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Local

Feral cat fight in Sycamore neighborhood behind angry front-yard sign display

Woman behind 'cat killer' signs at Sycamore home explains her side

The yard and house at 330 Terrace Drive in Sycamore is covered with signs disparaging the neighborhood and the town of Sycamore next to signs trying to sell the home.
The yard and house at 330 Terrace Drive in Sycamore is covered with signs disparaging the neighborhood and the town of Sycamore next to signs trying to sell the home.

SYCAMORE – The signs in front of the house at 330 Terrace Drive, near Ottawa Street, are hard to miss.

The hostile messages accuse neighbors of being “cat killers,” warn people coming onto the property that they’re under surveillance and that the house is for sale for $220,000.

At the heart of the simmering neighborhood conflict is a dispute over feral cats, which can be menaces in a neighborhood – killing wildlife, loudly fighting or seeking mates, and menacing pets. Devin DeRaedt, who lives on Terrace Drive, said stray cats used to be a big problem in the area.

DeRaedt, 52, said some neighbors blamed the residents at 330 Terrace, who they thought were feeding the cats and attracting them to the area. Then one day a few months ago, he said, the problem seemed to go away.

“And that’s when the signs popped up,” DeRaedt said.

Teresa Damm, who owns the house and put up the signs, said dozens of feral cats roamed the neighborhood when she moved to the area in 2006.

“So it was a problem with the cats ever since I was there,” Damm said.

Damm said the animals were a particular problem for her because she has a severe allergy to cats. She and her husband determined that something needed to be done. She said she ended up calling DeKalb-based nonprofit Fixin’ Feral Felines, which traps, neuters or spays and releases feral cats to curb the population. Damm said she has donated more than $700 to help fix the cats.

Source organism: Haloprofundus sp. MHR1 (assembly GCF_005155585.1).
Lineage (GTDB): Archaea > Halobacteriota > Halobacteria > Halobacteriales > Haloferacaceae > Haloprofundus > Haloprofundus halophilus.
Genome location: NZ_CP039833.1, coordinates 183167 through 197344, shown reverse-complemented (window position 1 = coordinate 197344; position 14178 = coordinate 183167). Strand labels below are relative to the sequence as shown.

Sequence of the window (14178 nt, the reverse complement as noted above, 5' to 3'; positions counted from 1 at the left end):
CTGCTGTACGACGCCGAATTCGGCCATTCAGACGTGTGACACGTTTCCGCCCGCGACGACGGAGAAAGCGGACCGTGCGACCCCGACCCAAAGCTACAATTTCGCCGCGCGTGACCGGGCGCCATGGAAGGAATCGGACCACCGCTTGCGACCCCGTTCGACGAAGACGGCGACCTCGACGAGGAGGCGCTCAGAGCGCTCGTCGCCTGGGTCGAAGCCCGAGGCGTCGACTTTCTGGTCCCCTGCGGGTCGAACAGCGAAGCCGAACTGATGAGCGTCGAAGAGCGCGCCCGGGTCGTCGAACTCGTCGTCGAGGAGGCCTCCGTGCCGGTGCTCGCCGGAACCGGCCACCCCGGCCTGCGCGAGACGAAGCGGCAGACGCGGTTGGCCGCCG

Neighbors thought Damm was making the problem worse by feeding the animals. But she said the cats already were fixed, thanks in part to her efforts.

DeRaedt said it’s his understanding that the rumors are that people in the neighborhood were killing the cats after complaining about them. Despite what he might think about Damm’s signs, he said, he’s not been involved with the rumors.

“I’m not going to do anything to harm anybody’s animal,” DeRaedt said as his stepdaughter’s cat played nearby in his living room.

Damm said police made her change one of the signs because it was offensive. She said she has been cited by the city multiple times for feeding stray cats, and eventually hired a lawyer before the violations were dropped. Damm also said she has been harassed on Facebook and installed a surveillance system on her property.

Jane Kosek, director at Fixin’ Feral Felines, said she has trapped, fixed and released 400 feral cats in Sycamore, including 200 from Evergreen Village, since she started the group in the area about 10 years ago.

She said 43 feral cats have been spayed or neutered in the area alone with the help of Damm, with only a handful of truly feral cats remaining in the neighborhood.

Regardless of how people feel about Damm personally, Kosek said, all of the “erroneous garbage” that was on Facebook about Damm and the feral cats irritated her because Damm was the one who stepped up financially to help with the feral cat problem when no one else in her neighborhood did.

“I give them kudos, and I think people just need to leave them alone,” Kosek said.
Sycamore police officials and Sycamore Mayor Curt Lang did not return calls requesting comment from the Daily Chronicle.

Damm said her house is not really for sale, but she has no plans to move or take down the signs anytime soon.

“If they want to buy me out, so be it,” Damm said. “But my neighbors are not pushing me out.”

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